Heart failure is the No. 1 cause of hospitalizations in Medicare-age individuals in the U.S., according to the Heart Failure Society of America. National Heart Failure Awareness Week is Feb. 14-21 and it’s appropriate to remind our community that this is a condition that can be identified and managed.
Heart failure is a chronic, progressive condition. The term heart failure is a bit of a misnomer. It does not mean that the heart has stopped beating, but rather that it is not pumping efficiently. As a result, the body does not get the nutrient-rich blood and oxygen it needs. It occurs when the heart muscle weakens and is unable to pump blood efficiently through the body.
Congestive heart failure is characterized by a build-up of fluids and sodium in the body’s tissues. Common signs and symptoms of heart failure are shortness of breath, fatigue, swelling in the legs, ankles and feet, difficulty breathing while lying flat, weight gain and a persistent cough.
In those with heart failure, the heart may try to compensate by enlarging or stretching to pump more blood; pump faster to accelerate the heart’s output; or build more muscle mass to pump a normal amount of blood through the body.
Also, blood flow may be jeopardized to organs such as the kidneys. It is often identified as left-sided heart failure or right-sided heart failure.
Among the factors contributing to heart failure are coronary heart disease, hypertension, obesity, high cholesterol, smoking, diabetes and chronic kidney diseases, which block the coronary arteries leading to heart failure. In addition, conditions such as cancer, treatment with some cancer medications and a few other toxic triggers can directly affect the heart muscle, leading to congestive heart failure.
While the number of people with heart failure is growing, so too, are the treatment options. Beyond traditional medications such as ACE inhibitors and ARBs, there are newer medications approved by the FDA and a few awaiting approval. Medications such as sacubitril /valsartan combination, beta blockers such as carvedilol, ivabradine, spironolactone, eplerenone, digoxin, and water pills such as furosemide have made a positive impact on outcomes in heart failure.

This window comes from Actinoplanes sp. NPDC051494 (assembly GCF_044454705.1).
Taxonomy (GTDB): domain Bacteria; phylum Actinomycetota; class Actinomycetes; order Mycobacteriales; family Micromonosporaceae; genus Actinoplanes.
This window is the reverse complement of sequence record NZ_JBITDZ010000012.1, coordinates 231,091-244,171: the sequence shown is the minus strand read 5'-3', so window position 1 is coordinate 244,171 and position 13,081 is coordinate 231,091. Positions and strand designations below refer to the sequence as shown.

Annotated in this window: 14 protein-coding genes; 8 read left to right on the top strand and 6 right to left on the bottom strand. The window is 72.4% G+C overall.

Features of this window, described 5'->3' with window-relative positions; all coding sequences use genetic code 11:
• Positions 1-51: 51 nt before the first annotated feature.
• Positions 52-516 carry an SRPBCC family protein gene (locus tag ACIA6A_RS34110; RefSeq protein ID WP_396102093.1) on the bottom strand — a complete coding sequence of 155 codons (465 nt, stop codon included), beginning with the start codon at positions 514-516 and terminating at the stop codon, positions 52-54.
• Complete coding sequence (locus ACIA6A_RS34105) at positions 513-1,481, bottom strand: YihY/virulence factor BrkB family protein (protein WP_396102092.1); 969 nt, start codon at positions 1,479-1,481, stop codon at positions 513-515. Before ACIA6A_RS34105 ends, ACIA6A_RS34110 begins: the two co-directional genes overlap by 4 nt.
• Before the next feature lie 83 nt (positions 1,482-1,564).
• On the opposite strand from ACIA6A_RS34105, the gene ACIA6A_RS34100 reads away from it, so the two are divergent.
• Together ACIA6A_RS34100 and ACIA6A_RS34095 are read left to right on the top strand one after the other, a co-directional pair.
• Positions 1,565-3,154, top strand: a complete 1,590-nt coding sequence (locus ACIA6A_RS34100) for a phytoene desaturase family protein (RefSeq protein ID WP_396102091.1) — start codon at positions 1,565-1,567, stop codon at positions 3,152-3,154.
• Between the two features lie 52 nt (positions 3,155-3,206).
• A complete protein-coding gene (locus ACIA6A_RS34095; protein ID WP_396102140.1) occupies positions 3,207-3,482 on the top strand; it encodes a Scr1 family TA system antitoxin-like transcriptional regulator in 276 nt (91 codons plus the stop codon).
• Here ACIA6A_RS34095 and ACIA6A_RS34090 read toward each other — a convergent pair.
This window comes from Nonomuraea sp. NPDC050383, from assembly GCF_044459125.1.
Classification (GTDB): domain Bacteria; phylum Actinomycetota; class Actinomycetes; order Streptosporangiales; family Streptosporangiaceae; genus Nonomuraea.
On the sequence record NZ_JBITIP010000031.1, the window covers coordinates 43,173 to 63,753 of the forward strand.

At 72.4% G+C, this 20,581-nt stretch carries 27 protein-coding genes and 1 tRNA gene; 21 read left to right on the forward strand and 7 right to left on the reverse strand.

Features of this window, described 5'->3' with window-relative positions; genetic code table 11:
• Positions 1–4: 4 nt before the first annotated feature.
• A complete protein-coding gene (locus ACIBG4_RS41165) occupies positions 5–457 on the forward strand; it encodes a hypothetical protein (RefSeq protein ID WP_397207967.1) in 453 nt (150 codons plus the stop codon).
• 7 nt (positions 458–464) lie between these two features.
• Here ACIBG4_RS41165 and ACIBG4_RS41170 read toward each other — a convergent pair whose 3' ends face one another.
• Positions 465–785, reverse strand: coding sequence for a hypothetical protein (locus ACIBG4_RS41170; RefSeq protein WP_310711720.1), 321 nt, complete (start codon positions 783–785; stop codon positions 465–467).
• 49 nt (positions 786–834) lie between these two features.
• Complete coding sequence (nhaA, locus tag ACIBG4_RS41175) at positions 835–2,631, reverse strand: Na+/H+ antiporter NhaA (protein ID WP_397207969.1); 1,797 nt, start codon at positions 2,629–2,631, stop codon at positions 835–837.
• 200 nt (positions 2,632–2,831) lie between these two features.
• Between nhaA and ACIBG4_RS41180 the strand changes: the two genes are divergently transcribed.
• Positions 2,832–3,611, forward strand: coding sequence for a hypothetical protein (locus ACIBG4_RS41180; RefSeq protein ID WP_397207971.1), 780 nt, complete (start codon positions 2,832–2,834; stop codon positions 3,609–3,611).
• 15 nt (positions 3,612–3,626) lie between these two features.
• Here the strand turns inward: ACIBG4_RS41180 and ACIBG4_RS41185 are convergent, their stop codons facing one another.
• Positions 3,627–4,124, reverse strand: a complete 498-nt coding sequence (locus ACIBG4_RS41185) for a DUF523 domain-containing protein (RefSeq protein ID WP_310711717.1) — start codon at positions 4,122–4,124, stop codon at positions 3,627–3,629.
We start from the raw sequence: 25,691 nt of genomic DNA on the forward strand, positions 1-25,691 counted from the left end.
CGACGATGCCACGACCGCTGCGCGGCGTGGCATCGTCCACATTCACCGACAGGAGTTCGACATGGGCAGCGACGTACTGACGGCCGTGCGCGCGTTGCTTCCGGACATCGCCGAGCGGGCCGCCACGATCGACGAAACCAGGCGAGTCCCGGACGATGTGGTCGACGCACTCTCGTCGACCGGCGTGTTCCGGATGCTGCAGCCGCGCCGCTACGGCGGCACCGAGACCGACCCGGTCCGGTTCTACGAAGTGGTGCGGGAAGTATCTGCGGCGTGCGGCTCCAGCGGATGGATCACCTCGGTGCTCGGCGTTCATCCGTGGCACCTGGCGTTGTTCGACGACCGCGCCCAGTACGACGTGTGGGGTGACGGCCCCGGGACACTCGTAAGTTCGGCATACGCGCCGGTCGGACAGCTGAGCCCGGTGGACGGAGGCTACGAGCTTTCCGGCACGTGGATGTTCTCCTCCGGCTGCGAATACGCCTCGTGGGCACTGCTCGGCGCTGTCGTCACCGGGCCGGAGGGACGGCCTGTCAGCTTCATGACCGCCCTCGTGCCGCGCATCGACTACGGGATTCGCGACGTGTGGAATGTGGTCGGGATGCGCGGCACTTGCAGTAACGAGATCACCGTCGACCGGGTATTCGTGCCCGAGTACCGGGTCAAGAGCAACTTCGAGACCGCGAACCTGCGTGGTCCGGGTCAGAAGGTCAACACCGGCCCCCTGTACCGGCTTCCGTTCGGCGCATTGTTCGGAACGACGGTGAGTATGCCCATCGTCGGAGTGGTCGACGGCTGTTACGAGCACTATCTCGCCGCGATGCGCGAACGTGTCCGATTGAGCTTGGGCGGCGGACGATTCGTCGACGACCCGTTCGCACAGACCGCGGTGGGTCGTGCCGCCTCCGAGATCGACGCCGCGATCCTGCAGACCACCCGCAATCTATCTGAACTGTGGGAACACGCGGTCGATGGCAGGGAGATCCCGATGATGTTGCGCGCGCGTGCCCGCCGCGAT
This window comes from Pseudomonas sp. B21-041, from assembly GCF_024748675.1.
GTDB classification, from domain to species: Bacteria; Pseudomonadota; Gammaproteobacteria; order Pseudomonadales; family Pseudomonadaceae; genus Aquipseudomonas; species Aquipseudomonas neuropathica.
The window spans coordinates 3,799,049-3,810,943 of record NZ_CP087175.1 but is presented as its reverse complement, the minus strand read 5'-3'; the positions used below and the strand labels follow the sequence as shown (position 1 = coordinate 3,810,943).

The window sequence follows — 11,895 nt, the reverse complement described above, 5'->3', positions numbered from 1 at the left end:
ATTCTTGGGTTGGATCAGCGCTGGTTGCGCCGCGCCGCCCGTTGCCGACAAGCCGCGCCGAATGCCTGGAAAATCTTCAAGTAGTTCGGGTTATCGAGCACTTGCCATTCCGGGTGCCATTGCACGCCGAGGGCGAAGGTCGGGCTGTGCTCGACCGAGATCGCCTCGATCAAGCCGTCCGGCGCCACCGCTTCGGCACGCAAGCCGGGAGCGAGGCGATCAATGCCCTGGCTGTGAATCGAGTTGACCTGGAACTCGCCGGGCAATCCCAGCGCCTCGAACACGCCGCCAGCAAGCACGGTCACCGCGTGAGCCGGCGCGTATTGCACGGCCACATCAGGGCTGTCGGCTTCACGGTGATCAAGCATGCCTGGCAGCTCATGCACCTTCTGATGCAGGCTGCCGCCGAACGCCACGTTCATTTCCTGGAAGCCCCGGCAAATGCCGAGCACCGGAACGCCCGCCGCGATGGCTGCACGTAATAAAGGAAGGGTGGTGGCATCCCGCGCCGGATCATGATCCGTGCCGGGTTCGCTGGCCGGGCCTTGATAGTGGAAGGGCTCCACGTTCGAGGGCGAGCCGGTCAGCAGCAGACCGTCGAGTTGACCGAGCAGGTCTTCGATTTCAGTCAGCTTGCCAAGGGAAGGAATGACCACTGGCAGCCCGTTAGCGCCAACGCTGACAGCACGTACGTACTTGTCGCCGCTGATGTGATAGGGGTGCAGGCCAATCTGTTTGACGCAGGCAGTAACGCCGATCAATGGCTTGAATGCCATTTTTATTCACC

Medications such as empagliflozin and canagliflozin are approved to help in subjects with diabetes and established cardiovascular disease to prevent major adverse cardiovascular events. In addition, another agent, dapagliflozin, even in non-diabetics with heart failure is now approved for use.
Vericiguat was recently approved for heart failure management as well. Omecamtiv is awaiting FDA approval, currently in research.
In some cases of heart failure due to blocked arteries, angioplasty (a procedure to open up blocked arteries) and stents or bypass surgeries as well as heart valve repair or replacement without opening the chest may be considered. New technology in devices such as pacemakers, the barostim device, and cardiac contractility modulation are showing major improvements in heart failure outcomes.
The heart failure program at Abrazo Arizona Heart Hospital is accredited by the American College of Cardiology. Abrazo Arizona Heart Hospital in 2020 became the only hospital in the western U.S. to hold accreditation for treatment of chest pain, cardiac catheterization, heart failure and atrial fibrillation.
During the coronavirus pandemic, it’s important to know that delaying care for conditions like congestive heart failure can lead to further health complications. Signs of heart disease should not be ignored. Treatment options are available, and providers have safety precautions in place to protect their patients.
For more information on cardiovascular care at Abrazo hospitals, visit AbrazoHealth.com.
Dr. Kris Vijay is medical director of the Institute for Congestive Heart Failure at Abrazo Arizona Heart Hospital in Phoenix.